By KEVIN KNAPEK/Montana State News

Food establishments in recent years have been giving consumers more knowledge about the food they eat, everything from quality and nutritional values to caloric intake. In the next few weeks, a new local website will help consumers know how clean and safe each food establishment is.

The Gallatin County-City Health Department is constructing a website that will allow restaurant patrons to see how clean and safe the establishments are where they eat. Currently, any person curious to know what citations an establishment has received for health code violations has to contact the county offices.

Restaurant health and violation reports are public record and open for viewing, but if you try to contact the county Environmental Health Department directly, they will not address any specifics because it could be viewed as the department endorsing one establishment over another.

The idea behind the website is to give the general public access to this information about their food establishments around the clock, even on the weekends. Real time web access should allow for up-to-the-minute information. As health inspectors write their reports, the consumer will have immediate access to them.

With smart phones and laptops, consumers sitting down to eat can actually run a search of the restaurant to decide if they want to stay. Dustin Schreiner, Environmental Health Inspector, said that the department is still working on the website’s looks and content, but the idea of Paragon – the software developer – is to report the health and safety of the food establishment, which includes violations.

“When an establishment applies for a food license, they agree to abide by the state and local food code,” Schreiner said. “If we observe any violations of these rules during an inspection, they are given a violation.”

The rules are designed to ensure clean establishments and promote safe food handling to prevent dangerous levels of bacteria.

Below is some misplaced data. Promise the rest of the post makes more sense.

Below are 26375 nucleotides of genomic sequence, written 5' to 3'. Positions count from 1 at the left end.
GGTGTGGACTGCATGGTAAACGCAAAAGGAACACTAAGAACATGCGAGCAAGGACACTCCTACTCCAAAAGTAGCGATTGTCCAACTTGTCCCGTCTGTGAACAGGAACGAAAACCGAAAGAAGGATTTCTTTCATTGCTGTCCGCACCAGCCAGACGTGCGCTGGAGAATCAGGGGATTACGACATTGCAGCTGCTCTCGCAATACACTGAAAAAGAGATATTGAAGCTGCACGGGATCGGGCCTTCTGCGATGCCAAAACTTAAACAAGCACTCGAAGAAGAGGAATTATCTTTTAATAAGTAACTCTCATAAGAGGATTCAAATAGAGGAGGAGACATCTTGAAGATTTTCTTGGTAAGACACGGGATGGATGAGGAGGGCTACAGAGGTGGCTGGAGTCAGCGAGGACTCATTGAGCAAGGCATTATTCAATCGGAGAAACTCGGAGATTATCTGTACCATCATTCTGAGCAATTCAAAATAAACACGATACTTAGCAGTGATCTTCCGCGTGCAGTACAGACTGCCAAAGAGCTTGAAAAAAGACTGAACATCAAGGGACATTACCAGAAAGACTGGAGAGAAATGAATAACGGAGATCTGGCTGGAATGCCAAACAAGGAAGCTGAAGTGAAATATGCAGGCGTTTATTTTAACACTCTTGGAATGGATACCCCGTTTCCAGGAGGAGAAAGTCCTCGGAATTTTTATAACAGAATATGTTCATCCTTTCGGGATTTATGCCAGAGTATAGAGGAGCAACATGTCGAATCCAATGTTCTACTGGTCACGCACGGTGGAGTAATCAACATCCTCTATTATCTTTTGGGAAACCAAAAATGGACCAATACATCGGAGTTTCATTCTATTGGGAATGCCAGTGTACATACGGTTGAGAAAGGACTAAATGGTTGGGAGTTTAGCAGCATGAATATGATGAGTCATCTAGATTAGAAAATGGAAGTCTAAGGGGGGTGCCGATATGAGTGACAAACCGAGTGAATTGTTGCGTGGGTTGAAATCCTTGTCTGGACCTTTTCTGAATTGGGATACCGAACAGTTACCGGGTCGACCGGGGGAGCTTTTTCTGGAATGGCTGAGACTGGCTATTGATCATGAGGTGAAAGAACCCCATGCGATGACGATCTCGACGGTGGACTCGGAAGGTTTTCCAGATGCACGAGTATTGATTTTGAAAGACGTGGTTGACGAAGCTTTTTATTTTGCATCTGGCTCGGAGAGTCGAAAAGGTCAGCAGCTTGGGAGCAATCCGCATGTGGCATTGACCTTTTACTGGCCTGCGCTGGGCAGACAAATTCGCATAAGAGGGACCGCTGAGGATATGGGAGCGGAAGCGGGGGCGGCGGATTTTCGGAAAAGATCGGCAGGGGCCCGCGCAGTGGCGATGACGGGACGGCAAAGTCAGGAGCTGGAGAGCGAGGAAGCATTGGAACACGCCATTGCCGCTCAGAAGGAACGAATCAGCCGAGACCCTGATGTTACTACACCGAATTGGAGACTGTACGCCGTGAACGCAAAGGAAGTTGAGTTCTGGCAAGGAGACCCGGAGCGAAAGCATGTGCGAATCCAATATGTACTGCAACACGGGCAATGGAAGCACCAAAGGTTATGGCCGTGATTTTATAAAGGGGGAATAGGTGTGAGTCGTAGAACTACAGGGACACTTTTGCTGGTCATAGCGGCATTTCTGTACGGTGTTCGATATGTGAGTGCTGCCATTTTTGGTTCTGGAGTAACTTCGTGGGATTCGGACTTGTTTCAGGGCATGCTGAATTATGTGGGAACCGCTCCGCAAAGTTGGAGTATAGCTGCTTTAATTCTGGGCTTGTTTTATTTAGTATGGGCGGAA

Most inspections done by the Health Department are unannounced. Health officers will schedule inspection times, but that is only when there are time constraints.

Schreiner cited the Missoula website, since Gallatin County will most likely replicate their model. Searching the Missoula site seemed simple; consumers just enter the name of the food establishment or its physical address. Results for the food establishment being searched should include health, safety and any violations given.

According to Shannon Therriault, environmental health supervisor in the Missoula City-County Health Department, Paragon does have its limitations. Violations are automatically included; the inspectors do not get to choose which ones show up. What does not show up is the “comments section.”

“The reason we don’t have this section on-line is simple: the company doesn’t yet offer it as possibility,” Therriault said. “We may in the future pay Paragon to add this to the on-line information. This is the section that inspectors use to write good comments and not when things are fixed, but not all comments are good.”

Even though the section is not available, the public can still get the information upon request.

With this digital consumer advantage, will countywide eateries be worried that it might affect their business? The Gallatin health department does not foresee companies being upset, nor has the Missoula health department experienced any companies being upset about the information being readily accessible.

“The records have always been public; we are just making the information more accessible,” Schreiner said.

Therriault agreed, “What we found was that people in the food industry were interested in seeing how their competitors were doing, rather than worried about what the public would think of their inspection reports.”

Missoula health department did have a local restaurant concerned that the report would list the quality of the food, but after re-assurance from the Missoula health department, the owners of the restaurant were fine with the concept.

Stacey McMillan, a mother of two and occasional restaurant patron, thinks that as a consumer she has a right to know if places she chooses to eat are clean, safe or have any health violations.

“While my family doesn’t eat out often, I should be able to choose where to take my family and where to spend my money through informed choices,” McMillan said. “If a restaurant has serious health code violations that could make my family sick, I would choose not to go there.”

When asked if she would get up and leave an establishment upon finding violation(s) on the public website, she said she wasn’t sure. She said it would depend on the violation. If the violation was a minor one that would not affect the health of her family then she would most likely stay and enjoy her meal. If it was a major violation that she felt would be putting her health and the health of her family at risk, then she would definitely get up and leave.

Who knows how this will play out, but in the end technology seems to be bringing more and more information to consumers and they like this.  It’s their dollars and health and that seem to be what counts.

– Edited by Melinda Peirce

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